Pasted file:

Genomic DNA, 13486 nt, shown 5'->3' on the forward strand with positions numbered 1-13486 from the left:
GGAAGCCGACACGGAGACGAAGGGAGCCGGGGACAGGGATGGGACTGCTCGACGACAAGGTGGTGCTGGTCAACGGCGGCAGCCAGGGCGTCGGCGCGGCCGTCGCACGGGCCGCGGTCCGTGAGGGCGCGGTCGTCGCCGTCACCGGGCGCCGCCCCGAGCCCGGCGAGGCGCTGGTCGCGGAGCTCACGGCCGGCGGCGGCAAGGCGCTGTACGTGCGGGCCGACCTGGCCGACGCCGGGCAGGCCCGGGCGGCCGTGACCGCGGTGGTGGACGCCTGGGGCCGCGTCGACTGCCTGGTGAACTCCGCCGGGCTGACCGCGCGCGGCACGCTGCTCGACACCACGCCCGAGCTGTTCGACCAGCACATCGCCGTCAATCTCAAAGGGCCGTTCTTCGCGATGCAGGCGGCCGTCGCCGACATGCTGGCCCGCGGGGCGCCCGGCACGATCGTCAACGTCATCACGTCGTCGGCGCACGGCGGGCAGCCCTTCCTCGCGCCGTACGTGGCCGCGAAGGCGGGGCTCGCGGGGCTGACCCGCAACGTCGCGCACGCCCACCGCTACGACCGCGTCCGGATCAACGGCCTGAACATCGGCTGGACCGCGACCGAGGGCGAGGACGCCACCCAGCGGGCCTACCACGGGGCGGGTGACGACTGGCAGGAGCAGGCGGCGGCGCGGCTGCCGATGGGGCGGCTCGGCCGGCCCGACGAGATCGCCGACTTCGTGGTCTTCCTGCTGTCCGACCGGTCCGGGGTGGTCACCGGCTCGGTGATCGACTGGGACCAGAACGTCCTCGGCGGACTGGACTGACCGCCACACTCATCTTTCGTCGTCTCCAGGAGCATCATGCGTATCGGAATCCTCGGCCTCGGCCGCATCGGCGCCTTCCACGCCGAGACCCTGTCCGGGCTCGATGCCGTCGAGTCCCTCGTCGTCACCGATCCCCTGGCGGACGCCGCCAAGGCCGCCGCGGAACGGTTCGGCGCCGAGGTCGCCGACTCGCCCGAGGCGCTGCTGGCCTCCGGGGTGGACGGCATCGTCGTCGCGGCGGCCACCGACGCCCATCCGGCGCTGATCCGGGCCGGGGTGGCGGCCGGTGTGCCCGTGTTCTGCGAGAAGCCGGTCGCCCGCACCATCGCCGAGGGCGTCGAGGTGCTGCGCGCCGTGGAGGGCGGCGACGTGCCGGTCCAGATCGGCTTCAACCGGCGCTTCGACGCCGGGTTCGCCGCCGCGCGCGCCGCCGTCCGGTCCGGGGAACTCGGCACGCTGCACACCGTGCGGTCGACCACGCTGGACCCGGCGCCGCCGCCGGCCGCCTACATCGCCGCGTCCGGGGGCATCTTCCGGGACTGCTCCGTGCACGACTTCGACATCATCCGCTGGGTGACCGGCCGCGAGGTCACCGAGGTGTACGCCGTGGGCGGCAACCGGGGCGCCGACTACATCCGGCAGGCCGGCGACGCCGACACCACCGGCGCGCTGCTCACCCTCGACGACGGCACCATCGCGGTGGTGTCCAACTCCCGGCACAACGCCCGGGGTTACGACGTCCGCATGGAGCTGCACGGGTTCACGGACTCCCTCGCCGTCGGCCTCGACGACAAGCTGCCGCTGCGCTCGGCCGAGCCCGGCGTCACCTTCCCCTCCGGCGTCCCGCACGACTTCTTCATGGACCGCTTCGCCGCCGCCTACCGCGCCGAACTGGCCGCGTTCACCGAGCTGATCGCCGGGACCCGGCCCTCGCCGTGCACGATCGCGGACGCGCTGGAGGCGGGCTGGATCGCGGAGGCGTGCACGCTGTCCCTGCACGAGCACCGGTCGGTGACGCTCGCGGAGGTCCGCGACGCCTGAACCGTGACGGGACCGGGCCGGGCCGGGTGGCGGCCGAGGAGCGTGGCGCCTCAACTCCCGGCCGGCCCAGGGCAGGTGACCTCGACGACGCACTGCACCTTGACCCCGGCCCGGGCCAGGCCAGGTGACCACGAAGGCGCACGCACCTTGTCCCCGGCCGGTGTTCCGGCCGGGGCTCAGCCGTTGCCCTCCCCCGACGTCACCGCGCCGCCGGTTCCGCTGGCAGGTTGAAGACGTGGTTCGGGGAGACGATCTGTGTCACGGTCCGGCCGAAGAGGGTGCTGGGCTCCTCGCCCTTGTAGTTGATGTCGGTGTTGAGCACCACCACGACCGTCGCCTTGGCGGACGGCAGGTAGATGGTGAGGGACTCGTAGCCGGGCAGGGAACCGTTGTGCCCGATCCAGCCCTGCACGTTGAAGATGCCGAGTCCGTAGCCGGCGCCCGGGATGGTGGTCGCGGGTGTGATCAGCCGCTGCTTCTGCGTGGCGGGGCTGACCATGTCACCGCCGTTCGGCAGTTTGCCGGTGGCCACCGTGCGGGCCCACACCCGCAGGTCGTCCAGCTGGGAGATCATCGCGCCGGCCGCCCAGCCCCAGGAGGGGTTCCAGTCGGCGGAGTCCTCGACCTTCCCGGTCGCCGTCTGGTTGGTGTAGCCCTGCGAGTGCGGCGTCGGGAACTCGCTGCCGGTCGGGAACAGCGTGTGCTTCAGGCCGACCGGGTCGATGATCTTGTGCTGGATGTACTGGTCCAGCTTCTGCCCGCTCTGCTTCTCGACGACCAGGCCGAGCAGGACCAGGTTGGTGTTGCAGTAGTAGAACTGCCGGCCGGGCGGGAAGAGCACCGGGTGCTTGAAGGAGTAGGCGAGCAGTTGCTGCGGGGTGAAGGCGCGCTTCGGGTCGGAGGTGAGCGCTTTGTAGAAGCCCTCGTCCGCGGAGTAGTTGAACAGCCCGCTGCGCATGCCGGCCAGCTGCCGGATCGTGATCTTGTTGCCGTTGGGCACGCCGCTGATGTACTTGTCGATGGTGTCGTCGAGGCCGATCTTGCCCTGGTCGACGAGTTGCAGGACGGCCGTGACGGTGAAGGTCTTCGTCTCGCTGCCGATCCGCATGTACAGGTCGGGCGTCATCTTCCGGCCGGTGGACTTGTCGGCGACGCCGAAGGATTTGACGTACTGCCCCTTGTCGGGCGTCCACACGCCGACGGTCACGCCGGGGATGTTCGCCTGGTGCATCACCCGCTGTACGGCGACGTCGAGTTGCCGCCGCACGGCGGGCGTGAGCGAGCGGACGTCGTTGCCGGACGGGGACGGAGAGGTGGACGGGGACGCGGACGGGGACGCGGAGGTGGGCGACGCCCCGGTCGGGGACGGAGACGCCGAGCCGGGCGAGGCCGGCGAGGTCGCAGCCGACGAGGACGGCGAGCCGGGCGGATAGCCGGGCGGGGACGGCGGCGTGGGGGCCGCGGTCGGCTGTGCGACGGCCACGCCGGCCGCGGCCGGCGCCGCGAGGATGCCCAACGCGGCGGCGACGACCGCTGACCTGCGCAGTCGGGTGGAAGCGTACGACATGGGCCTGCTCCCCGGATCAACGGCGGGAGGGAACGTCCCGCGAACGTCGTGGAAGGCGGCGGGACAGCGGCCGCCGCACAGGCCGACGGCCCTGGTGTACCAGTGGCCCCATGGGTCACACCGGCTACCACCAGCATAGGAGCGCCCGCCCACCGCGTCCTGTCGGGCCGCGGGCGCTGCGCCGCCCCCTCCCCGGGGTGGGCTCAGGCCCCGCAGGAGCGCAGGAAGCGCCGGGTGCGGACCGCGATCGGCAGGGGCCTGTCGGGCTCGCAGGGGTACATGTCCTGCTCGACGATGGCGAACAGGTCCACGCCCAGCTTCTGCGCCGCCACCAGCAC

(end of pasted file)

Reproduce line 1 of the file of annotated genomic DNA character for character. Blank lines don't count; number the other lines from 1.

Genomic DNA, 13486 nt, shown 5'->3' on the forward strand with positions numbered 1-13486 from the left: